Ghosts shocks and moves

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EVENT: Ghosts

Venue: The Studio, York Theatre Royal

Dates: Until Saturday

Review BY: Julia Pattison

York Settlement Community Players latest production, Ghosts, is tucked away in The Studio, while the Main Auditorium resounds to the sounds of Gershwin in Crazy For You.

Directed by Andy Love, this vibrant new version of Henrik Ibsen’s famous play, adapted by Amelia Bullmore speaks volumes to a modern audience, despite being first performed back in 1891. Ibsen’s longer speeches have been pared down, giving the whole play a more modern feel; when a deeply buried secret reared its ugly head you were left shocked.

This play had me hooked right from the beginning; time flew as this powerful and controversial psychological drama unfolded with the imposing all white set design adding to the sense of mystery and suspense.

Mrs Alving (brilliantly portrayed by Beryl Nairn) was delighted to welcome back home her beloved son Osvald (Matthew Wignall) as she prepared for the opening of an orphanage in memory of her late husband.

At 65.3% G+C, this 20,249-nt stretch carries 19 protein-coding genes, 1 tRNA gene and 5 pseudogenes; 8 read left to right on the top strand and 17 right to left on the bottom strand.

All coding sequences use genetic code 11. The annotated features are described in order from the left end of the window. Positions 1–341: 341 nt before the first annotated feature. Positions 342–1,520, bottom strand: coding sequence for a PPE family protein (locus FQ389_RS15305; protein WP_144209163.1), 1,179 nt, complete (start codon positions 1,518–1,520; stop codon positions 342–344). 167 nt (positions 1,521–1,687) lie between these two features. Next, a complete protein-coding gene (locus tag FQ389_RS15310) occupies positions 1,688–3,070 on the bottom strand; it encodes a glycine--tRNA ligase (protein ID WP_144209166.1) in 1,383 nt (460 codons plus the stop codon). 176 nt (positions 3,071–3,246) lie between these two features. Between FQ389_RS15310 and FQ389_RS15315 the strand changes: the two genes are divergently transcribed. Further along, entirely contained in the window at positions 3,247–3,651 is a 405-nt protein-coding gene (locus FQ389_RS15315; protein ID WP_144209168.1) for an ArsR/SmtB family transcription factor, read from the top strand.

Once fiercely protective of her maid Regine (Anna Rogers), having a low opinion of Engstrand, the girl’s father (Ged Murray), Mrs Alving became increasingly threatened and perturbed by her maid’s presence, and maternal jealousy simmered.

Ever present too, was the underlying sexual tension between herself and the repressed Pastor Manders (Maurice Crichton) who, unlike Mrs Alving, was not willing to try to break free of ‘constraints and conventions’. Maurice was superb in his role of the Pastor who put duty before everything, whose moral outrage at people “living illegally, immorally”, amused a modern audience.

Ibsen’s ending was ambiguous, YSCP’s unique version was brave and bold, and incredibly moving. A great dramatic moment, you were left wondering what you would have done in Mrs Alving’s place.